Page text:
Let's go do this thing called debugging!

I come from a long line of family beekeepers, so the project I created to illustrate debugging describes models the process of bees collecting nectar, processing nectar into honey, and then getting honey from the beehive. According to the documentation README file, which can be found in the project's root directory, the expected behavior of all flowers from which nectar is collected is for the amount of collected honey (which takes the form of a double) to be equal to half of the collected nectar. The project has the following classes:
  • Bee — an ordinary worker bee
  • BeeQueen — the queen bee
  • BeeHive — the beehive
  • HoneyPlant — a honey plant (nectar source) from which nectar is collected
  • Main — this is where we find public static void main(), the method where execution starts.
If we run the main() method, then we find that not only does our program not calculate the amount of honey, it also throws an exception... Debugging in IntelliJ IDEA: a beginners guide - 14We need to investigate and determine what the problem is. From the trace stack in the lower right corner, we can see that in a RuntimeException was thrown at HoneyPlant.java:20: Debugging in IntelliJ IDEA: a beginners guide - 15That's just what we were talking about above. Let's watch for this RuntimeException by running the main() method in debug mode. To do this, click on the green triangle arrow in IntelliJ IDEA next to the main() method. Debugging in IntelliJ IDEA: a beginners guide - 16As a result, we'll get the program stopped at the moment right before the exception is thrown and we'll see this icon: Debugging in IntelliJ IDEA: a beginners guide - 17Debugging in IntelliJ IDEA: a beginners guide - 18To get all the available information, we need to look in the Debug section. It has a Variables pane that shows all the variables available in this part of the application:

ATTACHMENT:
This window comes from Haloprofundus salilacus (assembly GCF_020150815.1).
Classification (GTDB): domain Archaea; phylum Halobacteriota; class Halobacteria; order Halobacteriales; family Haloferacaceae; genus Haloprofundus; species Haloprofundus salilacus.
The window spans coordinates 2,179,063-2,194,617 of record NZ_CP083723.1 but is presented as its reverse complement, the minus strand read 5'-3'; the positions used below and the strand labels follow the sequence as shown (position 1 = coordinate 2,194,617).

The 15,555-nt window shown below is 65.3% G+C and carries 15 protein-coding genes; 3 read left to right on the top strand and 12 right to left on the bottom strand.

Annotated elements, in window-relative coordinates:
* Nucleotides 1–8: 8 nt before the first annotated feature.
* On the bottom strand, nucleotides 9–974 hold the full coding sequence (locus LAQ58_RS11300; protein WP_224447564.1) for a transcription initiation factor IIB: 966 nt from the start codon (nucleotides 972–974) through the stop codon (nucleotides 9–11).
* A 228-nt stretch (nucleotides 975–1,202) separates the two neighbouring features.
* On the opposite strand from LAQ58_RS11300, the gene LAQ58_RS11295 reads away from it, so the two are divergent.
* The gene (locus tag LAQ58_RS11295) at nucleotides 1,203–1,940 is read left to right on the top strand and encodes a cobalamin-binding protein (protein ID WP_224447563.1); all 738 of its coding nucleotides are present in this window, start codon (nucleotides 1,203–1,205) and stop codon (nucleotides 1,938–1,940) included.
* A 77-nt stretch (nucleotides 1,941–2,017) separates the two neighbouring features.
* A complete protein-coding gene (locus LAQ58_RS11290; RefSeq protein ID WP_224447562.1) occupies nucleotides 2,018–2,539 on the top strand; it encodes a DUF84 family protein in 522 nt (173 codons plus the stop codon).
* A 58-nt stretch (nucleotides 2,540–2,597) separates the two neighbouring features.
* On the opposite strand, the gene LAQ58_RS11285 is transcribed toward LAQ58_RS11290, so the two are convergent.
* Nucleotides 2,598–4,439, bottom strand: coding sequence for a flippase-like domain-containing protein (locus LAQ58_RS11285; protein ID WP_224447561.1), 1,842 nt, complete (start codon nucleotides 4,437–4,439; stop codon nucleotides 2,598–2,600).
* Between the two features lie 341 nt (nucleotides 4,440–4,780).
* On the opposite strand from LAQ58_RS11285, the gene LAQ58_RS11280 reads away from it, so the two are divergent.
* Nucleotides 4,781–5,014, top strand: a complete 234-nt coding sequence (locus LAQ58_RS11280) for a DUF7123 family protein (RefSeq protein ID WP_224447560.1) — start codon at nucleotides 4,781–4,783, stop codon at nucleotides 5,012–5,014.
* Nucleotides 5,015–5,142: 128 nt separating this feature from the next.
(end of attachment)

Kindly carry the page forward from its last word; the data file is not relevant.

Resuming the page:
• nectar = 1.0;
  • nectarCapacity = -1.0.
Throwing the exception makes sense, because a honey plant can't have a negative amount of nectar. But why is this happening? After all, in lines 15-17, we check whether the nectar supply is exhausted and return zero if it is:
if (nectar == 0) {